FMCSA still clarifying how B-Train rule affects Canadians

WASHINGTON, (July 13, 2004) — The Federal Motor Carrier Safety Administration has confirmed it will review how a recent final rule on Longer Combination Vehicles (LCVs) will affect Canadian operations, if at all.

Although the final rule — which establishes minimum training and qualification requirements for LCV driver-instructors operating in “interstate commerce” — doesn’t affect most Canadian carriers, the FMCSA’s definition of an LCV (any vehicle with more than one semi-trailer and a weight in excess of 80,000 lbs) potentially covers drivers operating B-trains in cross-border operations. Moreover, the rule as it’s written, makes it impossible for a Canadian driver to comply.

The FMCSA has since confirmed to both Today’s Trucking and the Ontario Trucking Association that it’s looking into the issue. When Today’s Trucking asked for clarification on how the rule would affect Canadian operations this past May, an FMCSA spokesperson responded by saying the agency was working on an amendment.

Since then, the OTA says it’s been in discussion with FMCSA officials, who recognize the difficulties that have been created with this regulatory change, and the agency confirmed it’s still considering a solution to the problem.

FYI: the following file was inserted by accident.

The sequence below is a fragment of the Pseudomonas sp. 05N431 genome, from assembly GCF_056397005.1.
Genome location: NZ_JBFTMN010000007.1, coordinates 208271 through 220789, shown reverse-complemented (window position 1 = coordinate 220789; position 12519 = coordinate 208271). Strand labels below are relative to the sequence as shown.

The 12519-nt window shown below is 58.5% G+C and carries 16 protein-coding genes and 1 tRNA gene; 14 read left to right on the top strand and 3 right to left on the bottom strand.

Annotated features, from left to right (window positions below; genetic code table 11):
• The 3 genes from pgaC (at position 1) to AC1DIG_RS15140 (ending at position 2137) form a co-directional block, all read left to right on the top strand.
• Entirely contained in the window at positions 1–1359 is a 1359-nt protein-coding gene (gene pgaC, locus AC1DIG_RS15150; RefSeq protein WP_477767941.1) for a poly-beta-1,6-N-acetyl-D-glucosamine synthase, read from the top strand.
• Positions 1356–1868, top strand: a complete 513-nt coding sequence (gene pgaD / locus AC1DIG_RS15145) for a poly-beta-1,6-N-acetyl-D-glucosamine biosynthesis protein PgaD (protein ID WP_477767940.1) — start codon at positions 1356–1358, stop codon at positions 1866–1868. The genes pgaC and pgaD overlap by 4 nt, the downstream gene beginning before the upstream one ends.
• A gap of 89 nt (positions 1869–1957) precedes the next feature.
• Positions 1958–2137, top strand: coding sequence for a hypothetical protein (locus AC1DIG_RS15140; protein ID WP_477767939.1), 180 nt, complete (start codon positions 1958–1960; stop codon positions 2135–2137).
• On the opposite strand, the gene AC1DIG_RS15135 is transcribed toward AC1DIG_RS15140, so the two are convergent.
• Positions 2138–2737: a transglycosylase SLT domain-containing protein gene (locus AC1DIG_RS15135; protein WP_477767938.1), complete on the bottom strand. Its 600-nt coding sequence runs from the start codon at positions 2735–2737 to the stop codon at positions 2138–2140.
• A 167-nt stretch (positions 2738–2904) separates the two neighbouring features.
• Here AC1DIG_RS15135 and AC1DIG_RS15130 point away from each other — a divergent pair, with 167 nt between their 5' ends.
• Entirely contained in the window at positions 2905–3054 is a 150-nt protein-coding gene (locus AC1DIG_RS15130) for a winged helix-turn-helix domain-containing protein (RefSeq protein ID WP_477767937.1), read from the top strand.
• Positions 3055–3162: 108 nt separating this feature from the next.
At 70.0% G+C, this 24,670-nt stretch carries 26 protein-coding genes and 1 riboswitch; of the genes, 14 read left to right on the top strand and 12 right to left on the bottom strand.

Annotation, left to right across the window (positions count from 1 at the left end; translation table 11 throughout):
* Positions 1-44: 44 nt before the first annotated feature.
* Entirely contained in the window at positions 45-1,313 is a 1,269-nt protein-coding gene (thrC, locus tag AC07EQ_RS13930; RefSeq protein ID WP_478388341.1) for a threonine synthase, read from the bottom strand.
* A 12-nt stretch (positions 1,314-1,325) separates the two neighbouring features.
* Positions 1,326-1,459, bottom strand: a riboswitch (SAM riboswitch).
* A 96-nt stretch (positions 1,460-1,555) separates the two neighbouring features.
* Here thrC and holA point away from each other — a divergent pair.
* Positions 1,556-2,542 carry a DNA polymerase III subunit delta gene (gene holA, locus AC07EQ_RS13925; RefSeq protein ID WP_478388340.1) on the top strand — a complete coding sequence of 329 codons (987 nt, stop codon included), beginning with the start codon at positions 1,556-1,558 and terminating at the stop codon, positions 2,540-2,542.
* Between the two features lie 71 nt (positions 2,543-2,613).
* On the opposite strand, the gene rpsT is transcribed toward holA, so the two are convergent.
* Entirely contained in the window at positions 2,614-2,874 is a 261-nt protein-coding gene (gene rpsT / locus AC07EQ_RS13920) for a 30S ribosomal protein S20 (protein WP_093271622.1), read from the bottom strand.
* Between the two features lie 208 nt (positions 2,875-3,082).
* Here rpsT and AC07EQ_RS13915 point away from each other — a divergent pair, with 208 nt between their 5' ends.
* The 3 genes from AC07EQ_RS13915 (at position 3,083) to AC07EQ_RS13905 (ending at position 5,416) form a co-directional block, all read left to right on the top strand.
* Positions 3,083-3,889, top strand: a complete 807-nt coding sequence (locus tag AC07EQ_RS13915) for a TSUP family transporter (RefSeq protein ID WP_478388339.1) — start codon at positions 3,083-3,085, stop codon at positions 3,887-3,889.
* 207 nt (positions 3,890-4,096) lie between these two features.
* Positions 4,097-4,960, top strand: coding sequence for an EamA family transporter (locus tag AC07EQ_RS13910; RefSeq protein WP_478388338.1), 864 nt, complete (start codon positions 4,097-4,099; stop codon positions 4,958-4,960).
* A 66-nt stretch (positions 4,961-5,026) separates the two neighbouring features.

According to the rule, LCV training will consist of driving and non-driving activities, such as route planning and checking cargo and weight. Because LCV doubles and triples have different operating characteristics, FMCSA established different training courses for each vehicle group. The rule also establishes two types of LCV driver instructors, classroom instructors and skills instructors.

However, the FMCSA has proposed allowing certain drivers to substitute a good driving record and experience for the completion of the LCV driver-training requirements. The driver would have to provide the employing motor carrier with evidence that he or she had operated LCVs safely during the two-year period prior to application.

Carriers are placed in a very difficult situation, the OTA says. Compliance with the rules can only be detected at a compliance audit and, although it is unlikely that a carrier would be cited, it is recommended that carriers use what the FMCSA calls ‘common sense’ — something the OTA takes to mean that the carrier should be satisfied that the driver has the necessary knowledge to operate B-trains and that any training or testing is documented.

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